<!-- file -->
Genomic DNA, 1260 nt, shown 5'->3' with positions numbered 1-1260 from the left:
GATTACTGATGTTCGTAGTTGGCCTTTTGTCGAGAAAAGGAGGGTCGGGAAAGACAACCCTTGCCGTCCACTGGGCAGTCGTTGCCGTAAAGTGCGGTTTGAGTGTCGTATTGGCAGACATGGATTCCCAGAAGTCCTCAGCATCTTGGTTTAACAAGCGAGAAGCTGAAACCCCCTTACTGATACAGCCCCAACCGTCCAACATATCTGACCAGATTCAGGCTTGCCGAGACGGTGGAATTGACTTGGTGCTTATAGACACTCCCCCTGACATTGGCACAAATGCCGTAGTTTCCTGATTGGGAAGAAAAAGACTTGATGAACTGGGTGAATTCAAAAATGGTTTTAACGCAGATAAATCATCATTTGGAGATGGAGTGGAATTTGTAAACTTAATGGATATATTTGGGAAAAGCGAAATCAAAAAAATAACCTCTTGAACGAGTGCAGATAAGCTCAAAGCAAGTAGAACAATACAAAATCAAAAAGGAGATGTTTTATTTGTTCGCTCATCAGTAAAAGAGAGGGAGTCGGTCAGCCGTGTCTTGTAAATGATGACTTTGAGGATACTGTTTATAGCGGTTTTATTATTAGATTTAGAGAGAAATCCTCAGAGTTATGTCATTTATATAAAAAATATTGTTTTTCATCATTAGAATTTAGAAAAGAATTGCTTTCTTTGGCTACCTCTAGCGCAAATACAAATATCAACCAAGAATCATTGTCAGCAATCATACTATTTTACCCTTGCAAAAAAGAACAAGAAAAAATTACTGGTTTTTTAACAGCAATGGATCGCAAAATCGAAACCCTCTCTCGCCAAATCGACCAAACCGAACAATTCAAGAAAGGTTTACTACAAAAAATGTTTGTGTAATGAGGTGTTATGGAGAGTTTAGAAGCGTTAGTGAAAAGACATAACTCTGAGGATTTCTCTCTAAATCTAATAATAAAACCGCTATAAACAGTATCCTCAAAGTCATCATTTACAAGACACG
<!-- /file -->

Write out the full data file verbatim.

Genomic DNA, 1260 nt, shown 5'->3' with positions numbered 1-1260 from the left:
GATTACTGATGTTCGTAGTTGGCCTTTTGTCGAGAAAAGGAGGGTCGGGAAAGACAACCCTTGCCGTCCACTGGGCAGTCGTTGCCGTAAAGTGCGGTTTGAGTGTCGTATTGGCAGACATGGATTCCCAGAAGTCCTCAGCATCTTGGTTTAACAAGCGAGAAGCTGAAACCCCCTTACTGATACAGCCCCAACCGTCCAACATATCTGACCAGATTCAGGCTTGCCGAGACGGTGGAATTGACTTGGTGCTTATAGACACTCCCCCTGACATTGGCACAAATGCCGTAGTTTCCTGATTGGGAAGAAAAAGACTTGATGAACTGGGTGAATTCAAAAATGGTTTTAACGCAGATAAATCATCATTTGGAGATGGAGTGGAATTTGTAAACTTAATGGATATATTTGGGAAAAGCGAAATCAAAAAAATAACCTCTTGAACGAGTGCAGATAAGCTCAAAGCAAGTAGAACAATACAAAATCAAAAAGGAGATGTTTTATTTGTTCGCTCATCAGTAAAAGAGAGGGAGTCGGTCAGCCGTGTCTTGTAAATGATGACTTTGAGGATACTGTTTATAGCGGTTTTATTATTAGATTTAGAGAGAAATCCTCAGAGTTATGTCATTTATATAAAAAATATTGTTTTTCATCATTAGAATTTAGAAAAGAATTGCTTTCTTTGGCTACCTCTAGCGCAAATACAAATATCAACCAAGAATCATTGTCAGCAATCATACTATTTTACCCTTGCAAAAAAGAACAAGAAAAAATTACTGGTTTTTTAACAGCAATGGATCGCAAAATCGAAACCCTCTCTCGCCAAATCGACCAAACCGAACAATTCAAGAAAGGTTTACTACAAAAAATGTTTGTGTAATGAGGTGTTATGGAGAGTTTAGAAGCGTTAGTGAAAAGACATAACTCTGAGGATTTCTCTCTAAATCTAATAATAAAACCGCTATAAACAGTATCCTCAAAGTCATCATTTACAAGACACG